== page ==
De Lille has a proud record of standing up for the rights of people with HIV. TAC believes she understands the impact of stigma, particularly on poverty stricken and vulnerable women. Therefore it is hard to understand why, instead of disputing the women’s testimonies and their rights to privacy, she did not issue an apology and delete references to the women from the book – as requested three years ago at the time of publication. Smith is is a journalist who has reported and commented extensively on HIV and the rights of women. She also should know better.

However, from their legal papers and argument in court it seems as if De Lille and Smith now dispute the right to privacy as well as the terrible vulnerability of women with HIV to violence that undermines the ability to disclose to male partners. If this is indeed what they are suggesting this runs contrary to what De Lille and Smith have stood for in the past.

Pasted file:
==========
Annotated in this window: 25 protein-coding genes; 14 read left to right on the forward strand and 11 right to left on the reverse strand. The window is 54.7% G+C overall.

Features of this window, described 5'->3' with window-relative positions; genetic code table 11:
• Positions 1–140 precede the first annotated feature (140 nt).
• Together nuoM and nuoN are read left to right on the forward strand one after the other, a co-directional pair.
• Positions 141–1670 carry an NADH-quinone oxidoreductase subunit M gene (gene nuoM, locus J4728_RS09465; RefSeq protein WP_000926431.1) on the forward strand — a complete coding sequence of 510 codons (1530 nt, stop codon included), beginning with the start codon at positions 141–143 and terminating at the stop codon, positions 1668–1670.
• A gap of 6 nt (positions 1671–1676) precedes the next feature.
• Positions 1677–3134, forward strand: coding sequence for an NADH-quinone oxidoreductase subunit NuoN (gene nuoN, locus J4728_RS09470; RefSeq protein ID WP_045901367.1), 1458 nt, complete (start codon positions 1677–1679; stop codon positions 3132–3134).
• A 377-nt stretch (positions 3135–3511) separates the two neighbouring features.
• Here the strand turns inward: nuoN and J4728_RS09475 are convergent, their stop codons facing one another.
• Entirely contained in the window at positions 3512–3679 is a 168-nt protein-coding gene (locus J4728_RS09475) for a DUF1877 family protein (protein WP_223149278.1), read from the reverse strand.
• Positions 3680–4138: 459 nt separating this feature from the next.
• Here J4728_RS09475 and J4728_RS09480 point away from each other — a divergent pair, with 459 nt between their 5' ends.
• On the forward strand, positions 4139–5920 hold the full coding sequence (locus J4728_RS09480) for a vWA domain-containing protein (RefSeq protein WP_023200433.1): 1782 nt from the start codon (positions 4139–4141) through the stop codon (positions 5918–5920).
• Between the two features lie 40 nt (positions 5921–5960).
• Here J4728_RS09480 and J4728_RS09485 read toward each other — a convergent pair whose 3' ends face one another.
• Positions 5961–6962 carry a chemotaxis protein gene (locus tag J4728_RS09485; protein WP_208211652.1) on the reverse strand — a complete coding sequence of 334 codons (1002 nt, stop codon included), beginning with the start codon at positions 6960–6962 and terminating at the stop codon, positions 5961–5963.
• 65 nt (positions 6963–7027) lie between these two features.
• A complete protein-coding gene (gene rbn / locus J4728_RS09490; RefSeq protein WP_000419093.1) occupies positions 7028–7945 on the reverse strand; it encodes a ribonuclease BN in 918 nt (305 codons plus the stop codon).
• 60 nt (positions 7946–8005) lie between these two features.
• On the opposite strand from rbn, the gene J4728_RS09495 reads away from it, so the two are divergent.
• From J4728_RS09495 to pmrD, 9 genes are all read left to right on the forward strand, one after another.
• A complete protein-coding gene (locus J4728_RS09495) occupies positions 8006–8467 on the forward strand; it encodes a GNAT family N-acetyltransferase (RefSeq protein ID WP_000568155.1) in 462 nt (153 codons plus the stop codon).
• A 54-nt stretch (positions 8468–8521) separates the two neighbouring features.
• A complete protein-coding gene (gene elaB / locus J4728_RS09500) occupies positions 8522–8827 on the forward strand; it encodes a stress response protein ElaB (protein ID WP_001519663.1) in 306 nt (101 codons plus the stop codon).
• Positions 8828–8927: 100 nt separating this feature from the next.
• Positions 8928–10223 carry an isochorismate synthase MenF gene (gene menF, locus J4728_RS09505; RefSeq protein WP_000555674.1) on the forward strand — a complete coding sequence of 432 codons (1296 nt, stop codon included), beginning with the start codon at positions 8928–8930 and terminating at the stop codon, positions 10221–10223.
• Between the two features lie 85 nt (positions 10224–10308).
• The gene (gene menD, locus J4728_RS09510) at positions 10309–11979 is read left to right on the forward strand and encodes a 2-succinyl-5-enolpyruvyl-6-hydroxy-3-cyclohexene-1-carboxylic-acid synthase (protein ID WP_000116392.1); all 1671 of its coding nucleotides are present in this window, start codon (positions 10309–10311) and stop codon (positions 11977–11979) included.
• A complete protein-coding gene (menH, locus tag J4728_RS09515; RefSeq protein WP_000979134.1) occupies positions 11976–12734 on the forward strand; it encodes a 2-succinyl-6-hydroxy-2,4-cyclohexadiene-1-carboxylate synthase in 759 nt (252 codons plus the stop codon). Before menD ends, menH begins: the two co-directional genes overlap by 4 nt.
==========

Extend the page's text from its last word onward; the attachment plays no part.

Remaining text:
TAC promotes openness and disclosure about HIV infection. But we recognize that for tens of thousands of poor people this remains difficult, if not impossible, because of stigma and women’s socio-economic dependence on men. Therefore the right to privacy is a vital protection of the right to dignity.

We call on De Lille and Smith publicly to accept that they acted wrongly and have harmed the women. It would be far better to restate, if necessary hand in hand with the women, their belief in the right to privacy and the need to urgently campaign for women’s security and dignity, than to defend a legal challenge in a way that undermines fundamental human rights.

Note: The case is currently running in the Johannesburg High Court. The AIDS Law Project is acting as attorneys for the three women who have completed their testimonies and cross examination before the court. De Lille and Smith are expected to testify on Thursday April 21. The names and identities of the three women are protected by an order of court made at the start of the trial which prohibits their identification or publication in any manner.

Contact: Nokhwezi Hoboyi - 021 788 3507



Community Story: On the march for health delivery in Wallacedene informal settlement